You get a sense of desperation in the title track, with its references to passing and remaining. If ever there was a reference to the gap between poverty and prosperity, it’s in the opening lines: “So much doubt up here in the wasteland / Like we sinners come undone”. Is the ‘wasteland’ Auckland. Does she refer to those who sleep in cars and line up at food banks while some sail 30ft yachts and dine at harbour side bistros? Reb’s poetry touches on religious themes in the tradition of many Southern country singers. The gentle strumming beat feels a little like a Johnny Cash number but with a more forlorn outlook. What I really like about this song is the optimistic hook in the chorus. Rather than being a depressing song about fate’s fickle hand it’s something more. It has the rousing tone of a Salvation Army Corner Band. Confident in overcoming death, evil and tyranny.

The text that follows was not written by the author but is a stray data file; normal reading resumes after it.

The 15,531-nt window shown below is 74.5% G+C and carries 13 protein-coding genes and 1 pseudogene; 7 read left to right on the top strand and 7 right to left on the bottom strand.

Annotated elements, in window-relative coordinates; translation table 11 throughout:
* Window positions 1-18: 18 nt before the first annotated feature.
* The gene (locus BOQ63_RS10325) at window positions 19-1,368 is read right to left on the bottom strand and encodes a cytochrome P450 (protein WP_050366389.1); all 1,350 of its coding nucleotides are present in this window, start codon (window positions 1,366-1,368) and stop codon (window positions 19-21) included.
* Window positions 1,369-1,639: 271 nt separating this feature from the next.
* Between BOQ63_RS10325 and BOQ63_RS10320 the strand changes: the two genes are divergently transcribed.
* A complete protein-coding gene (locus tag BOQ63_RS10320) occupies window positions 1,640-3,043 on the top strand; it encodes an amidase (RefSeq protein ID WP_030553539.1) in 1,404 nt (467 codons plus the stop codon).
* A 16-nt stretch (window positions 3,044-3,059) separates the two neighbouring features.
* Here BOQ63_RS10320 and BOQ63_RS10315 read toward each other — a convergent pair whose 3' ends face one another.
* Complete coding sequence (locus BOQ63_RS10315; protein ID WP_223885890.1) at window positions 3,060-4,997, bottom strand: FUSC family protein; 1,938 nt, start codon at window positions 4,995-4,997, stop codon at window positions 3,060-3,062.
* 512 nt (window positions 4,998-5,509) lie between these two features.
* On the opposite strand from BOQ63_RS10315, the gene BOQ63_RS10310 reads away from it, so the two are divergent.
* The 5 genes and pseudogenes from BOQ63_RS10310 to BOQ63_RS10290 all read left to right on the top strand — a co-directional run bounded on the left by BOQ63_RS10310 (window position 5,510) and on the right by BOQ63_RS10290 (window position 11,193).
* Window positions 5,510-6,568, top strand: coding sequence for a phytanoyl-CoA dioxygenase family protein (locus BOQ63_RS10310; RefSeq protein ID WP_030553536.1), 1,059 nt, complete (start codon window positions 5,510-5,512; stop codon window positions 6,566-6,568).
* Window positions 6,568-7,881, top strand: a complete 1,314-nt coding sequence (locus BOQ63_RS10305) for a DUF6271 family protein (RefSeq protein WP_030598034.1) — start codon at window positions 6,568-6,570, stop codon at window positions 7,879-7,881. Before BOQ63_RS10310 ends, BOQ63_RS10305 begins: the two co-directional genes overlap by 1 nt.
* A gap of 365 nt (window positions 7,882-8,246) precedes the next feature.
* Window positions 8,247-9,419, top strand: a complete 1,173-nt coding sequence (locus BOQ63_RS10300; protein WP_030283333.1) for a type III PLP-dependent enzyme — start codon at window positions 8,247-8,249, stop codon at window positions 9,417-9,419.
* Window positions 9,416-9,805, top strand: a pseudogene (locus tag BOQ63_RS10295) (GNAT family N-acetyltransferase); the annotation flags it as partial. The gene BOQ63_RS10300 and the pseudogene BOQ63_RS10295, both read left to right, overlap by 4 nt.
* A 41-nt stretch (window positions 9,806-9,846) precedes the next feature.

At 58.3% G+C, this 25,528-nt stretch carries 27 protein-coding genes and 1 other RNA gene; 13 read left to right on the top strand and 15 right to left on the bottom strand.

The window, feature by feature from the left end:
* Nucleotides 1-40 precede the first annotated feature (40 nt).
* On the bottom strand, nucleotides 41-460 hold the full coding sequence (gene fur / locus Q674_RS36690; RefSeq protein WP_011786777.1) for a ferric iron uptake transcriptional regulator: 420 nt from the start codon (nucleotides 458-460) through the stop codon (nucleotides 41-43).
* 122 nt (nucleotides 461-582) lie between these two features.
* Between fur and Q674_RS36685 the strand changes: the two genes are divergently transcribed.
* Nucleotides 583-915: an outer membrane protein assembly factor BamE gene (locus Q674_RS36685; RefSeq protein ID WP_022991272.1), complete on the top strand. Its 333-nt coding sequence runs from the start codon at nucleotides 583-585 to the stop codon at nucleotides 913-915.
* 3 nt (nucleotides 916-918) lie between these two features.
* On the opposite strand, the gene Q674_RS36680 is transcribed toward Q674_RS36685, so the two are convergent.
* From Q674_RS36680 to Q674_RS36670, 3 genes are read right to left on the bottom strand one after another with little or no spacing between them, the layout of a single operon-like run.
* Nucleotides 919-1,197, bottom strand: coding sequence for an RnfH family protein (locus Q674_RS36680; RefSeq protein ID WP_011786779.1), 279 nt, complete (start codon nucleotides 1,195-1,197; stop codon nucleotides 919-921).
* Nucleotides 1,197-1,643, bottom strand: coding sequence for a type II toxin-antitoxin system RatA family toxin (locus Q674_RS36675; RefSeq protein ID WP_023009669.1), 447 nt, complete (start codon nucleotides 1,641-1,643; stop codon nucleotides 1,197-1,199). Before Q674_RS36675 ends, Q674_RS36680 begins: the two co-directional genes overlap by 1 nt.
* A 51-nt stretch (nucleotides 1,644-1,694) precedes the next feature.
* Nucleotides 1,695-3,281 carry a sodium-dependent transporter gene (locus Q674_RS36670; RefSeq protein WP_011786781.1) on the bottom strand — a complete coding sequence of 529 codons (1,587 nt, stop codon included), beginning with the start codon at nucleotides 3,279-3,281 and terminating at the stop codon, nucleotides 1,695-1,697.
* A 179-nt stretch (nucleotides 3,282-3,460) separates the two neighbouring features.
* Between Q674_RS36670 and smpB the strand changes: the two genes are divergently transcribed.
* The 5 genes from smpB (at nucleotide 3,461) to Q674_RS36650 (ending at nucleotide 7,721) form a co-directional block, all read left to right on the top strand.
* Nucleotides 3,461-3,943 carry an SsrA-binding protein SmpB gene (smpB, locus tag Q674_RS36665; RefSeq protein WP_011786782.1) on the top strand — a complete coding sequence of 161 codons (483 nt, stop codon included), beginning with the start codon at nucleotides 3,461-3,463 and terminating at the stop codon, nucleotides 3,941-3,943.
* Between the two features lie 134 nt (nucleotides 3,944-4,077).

The fourth track, Dance With Death Alive, is the most personal. Here Reb sings about a dead father and dancing to keep memories alive. It’s not clear if this is her father or another’s. Although it was made prior to Sam’s departure you can’t help feeling that this could be about him. At the start she talks about Pap’s music collection Interestingly, she juxtaposes the music he played (“I grew up on Cowboy Songs, Folk Tunes and Hymns of The Lord/I used to think that a song was made to help you feel” ) with the commercial (“Strange, how a song made for money, just a cog in the wheel feels kinda dirty”). That’s also a comment on her own industry and her own part in it, I guess. She’s almost saying how necessary it is to sell her music to pay for his funeral.